This elevated view looking straight up Bank Road can only have been
taken from the upper floors of one of the buildings that used to
be at Park Head (see the link to Crown Square 1901 on the right).
This has to be one only a few images that shows both the tower
on top of 1 Crown Buildings and that of Smedley's hydro. The two
are very similar in design.
The photograph was taken in the last few years of the life
of the Bank Road Tramway, possibly as early as 1923. The shrubbery
outside the Crown Hotel had been cut down by this time and Orme's
had moved into the building over the road, having vacated their
previous shop at Park Head. It is very feint, but you can just
make out the name "Orme's" over
the shop door. Orme's took over the premises, No 1 Crown Buildings,
that had been vacated by the milliners and outfitters R. & M.
Reay. So the building
underwent a change of use, as it had been a drapers / outfitters
since the 1890s.
There was eventually a single storey building on land
behind the Crown Hotel. Herbert Mountney was the licensee of the
Crown Hotel in 1925 and
Harry Leonard of Snitterton Road was the manager of Orme's.
He was still there at the outbreak of the Second World War, by
which time he was 70 years old.
The story behind Orme's move to the shop on the Bank Road / Causeway
Lane corner is quite complicated. In June 1919 Hodgkinson's auctioneers
offered the three Crown Square properties at Park Head - Orme's,
Gessey's (previously Margerrison's) and Arthur Dakin's (previously
Phillips') - for sale on behalf of the trustees of the late Mrs.
The shops were bought by Mr. E. T. Hooley of Risley Hall and Hooley
subsequently sold Orme's to Mr. Stanley Orme of Granby House, Bakewell.
At the time Matlock UDC were hoping to buy all three premises and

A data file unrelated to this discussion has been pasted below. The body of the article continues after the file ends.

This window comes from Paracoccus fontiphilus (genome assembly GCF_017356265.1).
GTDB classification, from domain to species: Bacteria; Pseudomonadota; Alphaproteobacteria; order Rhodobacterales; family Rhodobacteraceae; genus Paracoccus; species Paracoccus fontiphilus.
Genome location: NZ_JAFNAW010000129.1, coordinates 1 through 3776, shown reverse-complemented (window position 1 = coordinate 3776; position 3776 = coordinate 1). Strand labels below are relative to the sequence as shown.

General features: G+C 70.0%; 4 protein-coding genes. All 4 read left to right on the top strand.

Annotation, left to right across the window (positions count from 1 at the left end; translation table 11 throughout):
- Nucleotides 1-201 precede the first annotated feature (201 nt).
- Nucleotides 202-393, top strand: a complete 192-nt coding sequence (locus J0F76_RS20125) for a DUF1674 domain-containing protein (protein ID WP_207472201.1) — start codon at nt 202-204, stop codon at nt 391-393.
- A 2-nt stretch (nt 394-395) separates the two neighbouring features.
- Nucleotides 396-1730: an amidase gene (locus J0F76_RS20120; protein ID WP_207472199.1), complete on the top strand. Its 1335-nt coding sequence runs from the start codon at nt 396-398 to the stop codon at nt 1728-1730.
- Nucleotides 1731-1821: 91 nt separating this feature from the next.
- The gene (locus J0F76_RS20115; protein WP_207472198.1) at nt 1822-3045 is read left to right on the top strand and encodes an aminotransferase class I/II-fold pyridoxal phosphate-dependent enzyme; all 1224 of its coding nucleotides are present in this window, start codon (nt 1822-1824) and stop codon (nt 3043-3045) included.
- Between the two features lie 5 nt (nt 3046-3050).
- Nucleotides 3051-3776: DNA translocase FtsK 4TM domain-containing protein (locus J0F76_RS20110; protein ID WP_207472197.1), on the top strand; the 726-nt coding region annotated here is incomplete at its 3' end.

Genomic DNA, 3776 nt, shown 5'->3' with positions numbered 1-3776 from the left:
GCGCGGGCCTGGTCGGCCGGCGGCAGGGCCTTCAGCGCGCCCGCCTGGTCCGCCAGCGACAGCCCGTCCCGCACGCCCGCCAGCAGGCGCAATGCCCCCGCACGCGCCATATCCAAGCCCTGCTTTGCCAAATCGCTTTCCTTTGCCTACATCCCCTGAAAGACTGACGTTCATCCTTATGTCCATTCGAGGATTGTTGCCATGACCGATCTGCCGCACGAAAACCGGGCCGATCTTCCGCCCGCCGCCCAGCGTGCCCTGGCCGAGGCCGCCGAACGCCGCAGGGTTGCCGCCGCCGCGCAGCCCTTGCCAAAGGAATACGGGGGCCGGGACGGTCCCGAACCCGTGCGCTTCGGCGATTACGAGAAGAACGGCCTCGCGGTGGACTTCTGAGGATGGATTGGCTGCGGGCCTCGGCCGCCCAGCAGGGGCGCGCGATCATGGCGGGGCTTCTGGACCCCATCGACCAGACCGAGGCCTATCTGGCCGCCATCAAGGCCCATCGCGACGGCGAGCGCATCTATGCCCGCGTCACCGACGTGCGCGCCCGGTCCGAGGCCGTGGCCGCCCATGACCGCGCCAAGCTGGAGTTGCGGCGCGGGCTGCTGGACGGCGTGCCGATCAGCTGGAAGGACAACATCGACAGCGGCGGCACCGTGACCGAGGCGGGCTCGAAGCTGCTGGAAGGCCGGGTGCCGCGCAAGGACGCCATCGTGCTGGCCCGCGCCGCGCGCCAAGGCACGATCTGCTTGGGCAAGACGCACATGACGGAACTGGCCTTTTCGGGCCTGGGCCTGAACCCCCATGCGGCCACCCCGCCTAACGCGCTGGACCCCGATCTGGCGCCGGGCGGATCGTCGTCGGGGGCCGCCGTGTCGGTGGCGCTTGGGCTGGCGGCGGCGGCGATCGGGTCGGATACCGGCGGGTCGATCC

had appointed an intermediary to bid for them, so something clearly
went wrong. In the
July the Council issued and served a writ against four parties
involved in the sale, claiming they were the purchasers. They had
hoped to acquire the premises as they wished to widen the street
close to the County Bridge.
In 1921 there was some discussion in a Council meeting when it
was alleged that they were acquiring the most valuable sites in
the town, including Orme's property, and intended to erect premises
on some of it. The allegations, strenuously denied by all but one
of the Councillors, were withdrawn almost immediately.
Before he moved to his new premises at 1 Crown Buildings, Stanley
Orme applied for confirmation of the renewal of his grocer's license.
He had held a license for his Park Head shop for 45 years and the
Derbyshire Licensing Committee sanctioned the removal of the license
from one shop to the other in May 1923. The
new shop, which Mr. Orme's owned, was only 65 yards from his old
premises but was considerably bigger. Matlock Council had "recently" acquired
his existing premises at Park Head and they unanimously passed
a resolution consenting to the removal, which also had the unanimous
approval of the Matlock justices! So
what seems to have been the Council's headache of 1919 and 1921